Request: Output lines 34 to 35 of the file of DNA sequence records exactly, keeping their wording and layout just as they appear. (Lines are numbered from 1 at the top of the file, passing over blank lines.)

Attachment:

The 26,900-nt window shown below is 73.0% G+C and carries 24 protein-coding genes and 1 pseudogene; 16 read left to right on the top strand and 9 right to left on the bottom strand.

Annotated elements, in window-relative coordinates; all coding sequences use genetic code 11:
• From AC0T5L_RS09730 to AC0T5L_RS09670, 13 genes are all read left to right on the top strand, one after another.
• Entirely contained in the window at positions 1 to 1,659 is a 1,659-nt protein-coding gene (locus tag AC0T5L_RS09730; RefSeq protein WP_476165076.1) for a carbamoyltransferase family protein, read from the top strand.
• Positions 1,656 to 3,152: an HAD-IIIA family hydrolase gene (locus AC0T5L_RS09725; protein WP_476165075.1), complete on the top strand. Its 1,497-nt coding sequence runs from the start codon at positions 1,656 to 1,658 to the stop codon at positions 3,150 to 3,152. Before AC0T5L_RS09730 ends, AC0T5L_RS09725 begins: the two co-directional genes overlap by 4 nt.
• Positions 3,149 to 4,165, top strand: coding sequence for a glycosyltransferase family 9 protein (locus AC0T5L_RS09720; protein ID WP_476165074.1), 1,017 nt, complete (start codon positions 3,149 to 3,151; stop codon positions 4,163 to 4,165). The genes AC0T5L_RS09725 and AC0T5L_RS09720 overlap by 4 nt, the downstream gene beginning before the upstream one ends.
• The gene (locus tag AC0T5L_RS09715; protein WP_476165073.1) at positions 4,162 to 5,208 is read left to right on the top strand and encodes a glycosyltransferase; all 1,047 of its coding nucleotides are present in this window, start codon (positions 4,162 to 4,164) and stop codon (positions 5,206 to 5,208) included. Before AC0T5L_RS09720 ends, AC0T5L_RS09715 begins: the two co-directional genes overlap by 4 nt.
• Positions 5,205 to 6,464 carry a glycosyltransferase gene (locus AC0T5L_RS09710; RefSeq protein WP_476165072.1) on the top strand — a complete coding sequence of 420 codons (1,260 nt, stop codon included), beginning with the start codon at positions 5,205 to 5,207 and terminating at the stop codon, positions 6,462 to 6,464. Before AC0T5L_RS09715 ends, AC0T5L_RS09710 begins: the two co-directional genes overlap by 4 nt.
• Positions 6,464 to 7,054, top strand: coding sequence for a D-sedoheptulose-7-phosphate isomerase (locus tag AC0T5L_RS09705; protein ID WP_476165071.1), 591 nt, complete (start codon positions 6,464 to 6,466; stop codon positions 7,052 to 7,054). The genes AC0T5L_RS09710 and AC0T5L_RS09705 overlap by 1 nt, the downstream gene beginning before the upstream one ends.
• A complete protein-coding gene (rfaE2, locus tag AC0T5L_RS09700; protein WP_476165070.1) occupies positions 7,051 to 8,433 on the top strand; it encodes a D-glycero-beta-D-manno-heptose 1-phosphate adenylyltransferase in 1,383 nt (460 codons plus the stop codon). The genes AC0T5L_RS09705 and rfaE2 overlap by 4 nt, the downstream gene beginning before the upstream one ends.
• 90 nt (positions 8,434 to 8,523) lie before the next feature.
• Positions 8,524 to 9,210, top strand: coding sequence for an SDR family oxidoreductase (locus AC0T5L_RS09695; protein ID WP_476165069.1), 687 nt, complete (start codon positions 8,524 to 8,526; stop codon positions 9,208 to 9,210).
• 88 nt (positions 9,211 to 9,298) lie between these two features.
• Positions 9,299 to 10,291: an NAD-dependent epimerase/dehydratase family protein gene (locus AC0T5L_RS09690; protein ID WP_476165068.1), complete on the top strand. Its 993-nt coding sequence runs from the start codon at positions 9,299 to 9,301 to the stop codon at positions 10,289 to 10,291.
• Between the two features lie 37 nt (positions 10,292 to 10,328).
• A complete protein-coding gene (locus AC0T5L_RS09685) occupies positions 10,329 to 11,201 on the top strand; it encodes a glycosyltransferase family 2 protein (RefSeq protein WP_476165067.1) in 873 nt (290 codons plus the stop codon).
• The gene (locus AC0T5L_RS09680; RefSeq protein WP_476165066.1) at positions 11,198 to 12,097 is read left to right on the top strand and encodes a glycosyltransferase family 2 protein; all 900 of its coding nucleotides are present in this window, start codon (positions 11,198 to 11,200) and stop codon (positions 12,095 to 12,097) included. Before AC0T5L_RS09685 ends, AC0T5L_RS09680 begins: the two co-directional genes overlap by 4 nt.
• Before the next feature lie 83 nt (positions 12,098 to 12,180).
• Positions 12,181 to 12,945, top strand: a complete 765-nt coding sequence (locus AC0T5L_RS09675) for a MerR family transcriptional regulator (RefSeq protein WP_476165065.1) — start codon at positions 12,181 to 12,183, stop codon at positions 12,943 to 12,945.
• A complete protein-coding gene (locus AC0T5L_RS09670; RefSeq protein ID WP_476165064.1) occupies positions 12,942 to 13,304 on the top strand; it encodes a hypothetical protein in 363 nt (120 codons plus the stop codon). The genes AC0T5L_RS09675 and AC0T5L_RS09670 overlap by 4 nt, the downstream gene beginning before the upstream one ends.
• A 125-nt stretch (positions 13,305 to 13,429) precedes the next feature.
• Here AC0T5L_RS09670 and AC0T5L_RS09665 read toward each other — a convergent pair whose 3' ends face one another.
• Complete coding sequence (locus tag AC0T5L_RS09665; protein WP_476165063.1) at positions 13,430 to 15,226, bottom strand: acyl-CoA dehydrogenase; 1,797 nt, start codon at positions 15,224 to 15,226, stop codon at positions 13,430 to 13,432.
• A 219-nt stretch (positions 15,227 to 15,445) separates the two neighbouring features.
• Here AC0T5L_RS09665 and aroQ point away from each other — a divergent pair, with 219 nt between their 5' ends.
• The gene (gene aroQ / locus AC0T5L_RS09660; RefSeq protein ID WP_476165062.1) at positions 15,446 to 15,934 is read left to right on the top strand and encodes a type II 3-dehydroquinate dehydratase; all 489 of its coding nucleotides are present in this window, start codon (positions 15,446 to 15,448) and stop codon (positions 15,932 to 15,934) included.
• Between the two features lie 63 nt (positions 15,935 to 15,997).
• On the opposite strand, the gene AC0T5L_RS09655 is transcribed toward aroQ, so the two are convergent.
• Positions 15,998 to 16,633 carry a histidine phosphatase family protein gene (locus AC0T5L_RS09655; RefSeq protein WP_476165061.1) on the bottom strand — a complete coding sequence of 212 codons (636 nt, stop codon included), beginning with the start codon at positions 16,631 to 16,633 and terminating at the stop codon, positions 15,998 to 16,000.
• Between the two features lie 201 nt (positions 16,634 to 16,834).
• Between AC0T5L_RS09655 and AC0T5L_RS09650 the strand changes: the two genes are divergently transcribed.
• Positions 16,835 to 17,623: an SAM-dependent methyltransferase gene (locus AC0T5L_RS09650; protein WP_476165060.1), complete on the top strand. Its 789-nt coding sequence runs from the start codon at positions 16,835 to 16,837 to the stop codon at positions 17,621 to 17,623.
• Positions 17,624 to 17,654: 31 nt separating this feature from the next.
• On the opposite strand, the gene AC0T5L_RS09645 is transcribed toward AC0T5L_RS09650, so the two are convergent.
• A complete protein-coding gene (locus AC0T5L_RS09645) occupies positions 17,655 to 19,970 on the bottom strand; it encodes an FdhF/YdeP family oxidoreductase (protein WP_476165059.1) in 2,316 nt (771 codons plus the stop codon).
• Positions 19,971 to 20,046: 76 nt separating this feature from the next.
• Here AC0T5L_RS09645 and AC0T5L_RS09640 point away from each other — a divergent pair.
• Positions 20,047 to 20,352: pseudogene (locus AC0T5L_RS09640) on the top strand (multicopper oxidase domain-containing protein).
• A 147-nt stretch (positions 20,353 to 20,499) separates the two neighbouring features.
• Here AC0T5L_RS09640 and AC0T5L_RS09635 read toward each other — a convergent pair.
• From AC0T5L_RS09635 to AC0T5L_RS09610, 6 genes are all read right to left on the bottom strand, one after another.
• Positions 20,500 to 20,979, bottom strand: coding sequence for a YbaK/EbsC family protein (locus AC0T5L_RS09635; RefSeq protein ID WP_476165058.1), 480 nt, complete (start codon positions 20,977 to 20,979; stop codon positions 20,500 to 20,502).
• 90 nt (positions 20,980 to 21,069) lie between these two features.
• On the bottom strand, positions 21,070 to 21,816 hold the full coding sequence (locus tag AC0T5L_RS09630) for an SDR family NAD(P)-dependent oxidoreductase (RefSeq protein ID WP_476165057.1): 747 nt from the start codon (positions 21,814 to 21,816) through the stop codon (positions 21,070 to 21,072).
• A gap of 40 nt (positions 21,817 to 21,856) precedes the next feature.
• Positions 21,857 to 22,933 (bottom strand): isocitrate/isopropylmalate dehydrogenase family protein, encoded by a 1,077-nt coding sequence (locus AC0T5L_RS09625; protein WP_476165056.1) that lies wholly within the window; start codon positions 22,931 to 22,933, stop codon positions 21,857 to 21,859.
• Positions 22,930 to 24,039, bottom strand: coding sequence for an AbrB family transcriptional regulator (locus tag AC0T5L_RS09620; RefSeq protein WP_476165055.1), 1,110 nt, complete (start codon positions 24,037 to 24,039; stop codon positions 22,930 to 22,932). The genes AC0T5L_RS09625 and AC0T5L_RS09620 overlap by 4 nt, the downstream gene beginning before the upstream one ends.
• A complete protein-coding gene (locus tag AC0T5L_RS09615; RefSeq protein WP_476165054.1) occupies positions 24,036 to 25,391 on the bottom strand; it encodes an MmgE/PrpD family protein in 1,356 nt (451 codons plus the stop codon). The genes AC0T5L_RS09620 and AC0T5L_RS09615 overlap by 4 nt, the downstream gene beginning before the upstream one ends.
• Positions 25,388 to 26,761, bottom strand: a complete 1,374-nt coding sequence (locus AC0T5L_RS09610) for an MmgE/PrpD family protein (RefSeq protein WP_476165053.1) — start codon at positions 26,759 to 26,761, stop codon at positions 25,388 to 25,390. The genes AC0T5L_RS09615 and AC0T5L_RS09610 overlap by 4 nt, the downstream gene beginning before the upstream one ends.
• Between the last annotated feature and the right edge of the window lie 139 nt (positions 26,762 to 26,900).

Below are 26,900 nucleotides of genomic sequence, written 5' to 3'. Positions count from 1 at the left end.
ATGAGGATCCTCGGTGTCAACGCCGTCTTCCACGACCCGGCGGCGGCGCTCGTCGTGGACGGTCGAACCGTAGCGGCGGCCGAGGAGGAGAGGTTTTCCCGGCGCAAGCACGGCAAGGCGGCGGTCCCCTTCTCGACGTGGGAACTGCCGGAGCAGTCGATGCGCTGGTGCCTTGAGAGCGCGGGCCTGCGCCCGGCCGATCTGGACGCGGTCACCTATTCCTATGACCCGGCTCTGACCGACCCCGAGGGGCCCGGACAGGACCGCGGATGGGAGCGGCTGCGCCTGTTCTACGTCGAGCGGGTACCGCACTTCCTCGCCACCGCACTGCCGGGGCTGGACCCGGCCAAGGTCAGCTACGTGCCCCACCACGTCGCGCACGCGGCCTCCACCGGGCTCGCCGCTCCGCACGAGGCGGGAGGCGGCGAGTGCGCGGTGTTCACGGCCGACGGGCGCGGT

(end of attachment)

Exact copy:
• On the opposite strand, the gene AC0T5L_RS09645 is transcribed toward AC0T5L_RS09650, so the two are convergent.
• A complete protein-coding gene (locus AC0T5L_RS09645) occupies positions 17,655 to 19,970 on the bottom strand; it encodes an FdhF/YdeP family oxidoreductase (protein WP_476165059.1) in 2,316 nt (771 codons plus the stop codon).